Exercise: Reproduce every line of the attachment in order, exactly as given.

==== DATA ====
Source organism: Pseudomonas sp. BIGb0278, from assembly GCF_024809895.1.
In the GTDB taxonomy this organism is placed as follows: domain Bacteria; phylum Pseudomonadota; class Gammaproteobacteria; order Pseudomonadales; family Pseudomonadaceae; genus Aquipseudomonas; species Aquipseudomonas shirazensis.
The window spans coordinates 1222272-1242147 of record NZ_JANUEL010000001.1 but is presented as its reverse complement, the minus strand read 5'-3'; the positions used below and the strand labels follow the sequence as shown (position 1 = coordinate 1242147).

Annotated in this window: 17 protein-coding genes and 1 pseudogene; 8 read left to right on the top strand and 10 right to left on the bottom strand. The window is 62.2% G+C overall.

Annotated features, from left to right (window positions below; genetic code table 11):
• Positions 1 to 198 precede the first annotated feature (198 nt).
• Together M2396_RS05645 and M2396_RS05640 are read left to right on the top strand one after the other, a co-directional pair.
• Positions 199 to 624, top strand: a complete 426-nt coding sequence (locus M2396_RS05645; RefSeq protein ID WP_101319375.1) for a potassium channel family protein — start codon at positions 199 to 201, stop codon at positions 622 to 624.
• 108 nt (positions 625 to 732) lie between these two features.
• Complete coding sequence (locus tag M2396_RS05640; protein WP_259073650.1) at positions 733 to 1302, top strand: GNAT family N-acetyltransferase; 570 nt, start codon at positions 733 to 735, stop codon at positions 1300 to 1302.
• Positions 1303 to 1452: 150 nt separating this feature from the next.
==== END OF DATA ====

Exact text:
Source organism: Pseudomonas sp. BIGb0278, from assembly GCF_024809895.1.
In the GTDB taxonomy this organism is placed as follows: domain Bacteria; phylum Pseudomonadota; class Gammaproteobacteria; order Pseudomonadales; family Pseudomonadaceae; genus Aquipseudomonas; species Aquipseudomonas shirazensis.
The window spans coordinates 1222272-1242147 of record NZ_JANUEL010000001.1 but is presented as its reverse complement, the minus strand read 5'-3'; the positions used below and the strand labels follow the sequence as shown (position 1 = coordinate 1242147).

Annotated in this window: 17 protein-coding genes and 1 pseudogene; 8 read left to right on the top strand and 10 right to left on the bottom strand. The window is 62.2% G+C overall.

Annotated features, from left to right (window positions below; genetic code table 11):
• Positions 1 to 198 precede the first annotated feature (198 nt).
• Together M2396_RS05645 and M2396_RS05640 are read left to right on the top strand one after the other, a co-directional pair.
• Positions 199 to 624, top strand: a complete 426-nt coding sequence (locus M2396_RS05645; RefSeq protein ID WP_101319375.1) for a potassium channel family protein — start codon at positions 199 to 201, stop codon at positions 622 to 624.
• 108 nt (positions 625 to 732) lie between these two features.
• Complete coding sequence (locus tag M2396_RS05640; protein WP_259073650.1) at positions 733 to 1302, top strand: GNAT family N-acetyltransferase; 570 nt, start codon at positions 733 to 735, stop codon at positions 1300 to 1302.
• Positions 1303 to 1452: 150 nt separating this feature from the next.